Title: Wild Cards (Wild Cards #1)
Author: Simone Elkeles
Publisher: Walker Books for Young Readers
Release Date: October 1, 2013
Source: ARC from BEA
After getting kicked out of boarding school, bad boy Derek Fitzpatrick has no choice but to live with his ditzy stepmother while his military dad is deployed. Things quickly go from bad to worse when he finds out she plans to move them back to her childhood home in Illinois. Derek's counting the days before he can be on his own, and the last thing he needs to get involved with someone else's family drama.Ashtyn Parker knows one thing for certain--people you care about leave without a backward glance. A football scholarship would finally give her the chance to leave. So she pours everything into winning a state championship, until her boyfriend and star quarterback betrays them all by joining their rival team. Ashtyn needs a new game plan, but it requires trusting Derek--someone she barely knows, someone born to break the rules. Is she willing to put her heart on the line to try and win it all.
Everything I've read by Simone Elkeles, I've loved. With Wild Cards, I had unbelievably high expectations. Not only was this book by an author I've loved in the past, it was also being compared to Friday Night Lights, one of my favourite TV shows. So yeah, I had high expectations. And though those expectations weren't totally met, Wild Cards was still a book I highly enjoyed.
Derek was perfectly happy going to boarding school in California while his military father was deployed overseas. But when he takes things one step too far and finds himself being expelled, Derek has no choice but to move to Illinois with his young stepmom and his younger step-brother. And his stepmom's father and younger sister. And Ashtyn isn't what Derek expected. The kicker on her high school's football team, Ashtyn doesn't take crap from anyone, Derek included. But unfortunate circumstances throw the two together, and Ashtyn finds herself having to rely on Derek more than she ever thought she would. And Derek isn't sure he's willing to get involved.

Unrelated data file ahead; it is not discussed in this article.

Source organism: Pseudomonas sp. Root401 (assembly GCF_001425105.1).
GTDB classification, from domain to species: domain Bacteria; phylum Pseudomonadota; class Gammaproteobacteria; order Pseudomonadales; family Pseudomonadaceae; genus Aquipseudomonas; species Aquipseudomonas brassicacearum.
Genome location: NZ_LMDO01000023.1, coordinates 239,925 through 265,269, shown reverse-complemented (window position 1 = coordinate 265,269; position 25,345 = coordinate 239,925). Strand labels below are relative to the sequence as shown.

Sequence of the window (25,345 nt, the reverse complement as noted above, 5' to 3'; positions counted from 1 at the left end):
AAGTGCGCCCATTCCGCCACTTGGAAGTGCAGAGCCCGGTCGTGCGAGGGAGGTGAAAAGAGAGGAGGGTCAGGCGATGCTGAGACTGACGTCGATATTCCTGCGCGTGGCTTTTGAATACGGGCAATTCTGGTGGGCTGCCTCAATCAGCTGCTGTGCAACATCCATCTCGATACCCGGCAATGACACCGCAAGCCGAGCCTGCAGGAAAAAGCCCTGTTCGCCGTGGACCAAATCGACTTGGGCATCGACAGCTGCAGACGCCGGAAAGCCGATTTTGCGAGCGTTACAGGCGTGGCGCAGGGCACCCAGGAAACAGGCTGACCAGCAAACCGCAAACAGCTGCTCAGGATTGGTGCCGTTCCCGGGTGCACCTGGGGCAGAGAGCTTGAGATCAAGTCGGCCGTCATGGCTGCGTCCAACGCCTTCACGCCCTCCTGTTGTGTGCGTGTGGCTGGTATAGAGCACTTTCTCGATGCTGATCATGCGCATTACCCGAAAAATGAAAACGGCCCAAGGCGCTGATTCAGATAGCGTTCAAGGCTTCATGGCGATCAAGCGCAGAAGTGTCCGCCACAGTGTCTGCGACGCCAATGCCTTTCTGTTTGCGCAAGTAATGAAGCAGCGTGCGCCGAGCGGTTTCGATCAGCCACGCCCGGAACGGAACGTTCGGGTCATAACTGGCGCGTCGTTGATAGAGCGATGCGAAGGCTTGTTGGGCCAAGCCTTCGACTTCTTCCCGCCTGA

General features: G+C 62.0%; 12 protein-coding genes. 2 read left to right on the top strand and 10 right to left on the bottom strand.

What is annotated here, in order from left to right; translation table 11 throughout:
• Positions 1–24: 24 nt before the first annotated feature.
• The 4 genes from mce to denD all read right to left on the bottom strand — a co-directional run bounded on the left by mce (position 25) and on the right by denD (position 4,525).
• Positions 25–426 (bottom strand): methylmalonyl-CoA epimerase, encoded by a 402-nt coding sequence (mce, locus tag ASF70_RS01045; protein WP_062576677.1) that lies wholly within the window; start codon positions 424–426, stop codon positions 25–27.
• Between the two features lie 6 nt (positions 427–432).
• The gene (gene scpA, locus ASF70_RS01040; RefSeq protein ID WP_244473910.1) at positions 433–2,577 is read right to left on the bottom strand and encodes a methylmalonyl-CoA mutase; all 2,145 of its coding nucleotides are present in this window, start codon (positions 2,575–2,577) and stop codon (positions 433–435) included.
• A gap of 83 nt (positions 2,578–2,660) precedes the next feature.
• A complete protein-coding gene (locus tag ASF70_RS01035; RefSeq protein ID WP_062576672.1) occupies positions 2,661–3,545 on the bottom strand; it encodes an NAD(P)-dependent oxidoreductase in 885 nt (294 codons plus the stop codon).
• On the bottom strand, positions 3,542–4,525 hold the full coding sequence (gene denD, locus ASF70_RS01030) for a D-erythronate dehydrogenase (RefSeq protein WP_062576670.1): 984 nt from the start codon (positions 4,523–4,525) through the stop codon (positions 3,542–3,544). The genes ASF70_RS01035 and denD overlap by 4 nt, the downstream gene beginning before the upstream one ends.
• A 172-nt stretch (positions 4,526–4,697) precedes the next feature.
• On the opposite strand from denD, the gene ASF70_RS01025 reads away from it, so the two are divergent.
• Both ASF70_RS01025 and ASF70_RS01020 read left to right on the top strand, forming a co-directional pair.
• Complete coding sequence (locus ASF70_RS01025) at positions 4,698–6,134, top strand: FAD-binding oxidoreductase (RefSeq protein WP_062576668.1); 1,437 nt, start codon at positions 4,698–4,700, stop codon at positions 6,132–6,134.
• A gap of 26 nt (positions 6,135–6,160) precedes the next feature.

Not to start sounding like a broken record, but I had stupidly high expectation for Wild Cards. I have loved Simone Elkeles' Perfect Chemistry trilogy and Paradise books. They are among some of my favourites. Add to that a comparison to Friday Night Lights, and my expectations sky-rocketed. Too the point where I may have been expecting too much from just one book. That doesn't mean I was disappointed by this story, I was actually far from being disappointed. But the whole time I was reading, I just kept wanting the story to go places that it didn't go. I enjoyed the football that was thrown in there, I enjoyed the romance between Derek and Ashtyn, even if at times it drove me a little crazy. But there were moments when I just felt like the story was going around in a circle. But then there would be other moments that would come along and make up for those circles. So I may not have been fully satisfied, but I still loved the story enough to want to read more of it in future books and to read more about some of the characters that I started getting to know in Wild Cards.
The thing about Derek and Ashtyn is that I wasn't completely satisfied with them, which is probably what led to some of dissatisfaction with the book as a whole. The sexual tension between the two of them was fantastic. It just leapt off the page and was often what kept me reading. But at the same time it felt like there wasn't a lot of character growth with them. Sure, they got from point A to point B by the end of the story, but I expected a little more. In a way, what I wanted to happen did happen, but it all happened in the last 20 pages or so of the book. I wanted more from them, and thankfully I did by the end. On the plus side, as much as I wasn't fully satisfied with Derek and Ashtyn, there were other characters that made up for it. Derek's grandmother had me shaking my head while also trying to stifle a laugh. And Derek's step-brother was completely adorable.
I enjoyed Wild Cards, I really did. But I also wanted more from it. The end of the book makes up for all those moments where I wasn't satisfied and I hoped to see more of that in future instalments. Despite my concerns with the book, I am sure there are plenty out there who will simply devour this new boo by Simone Elkeles.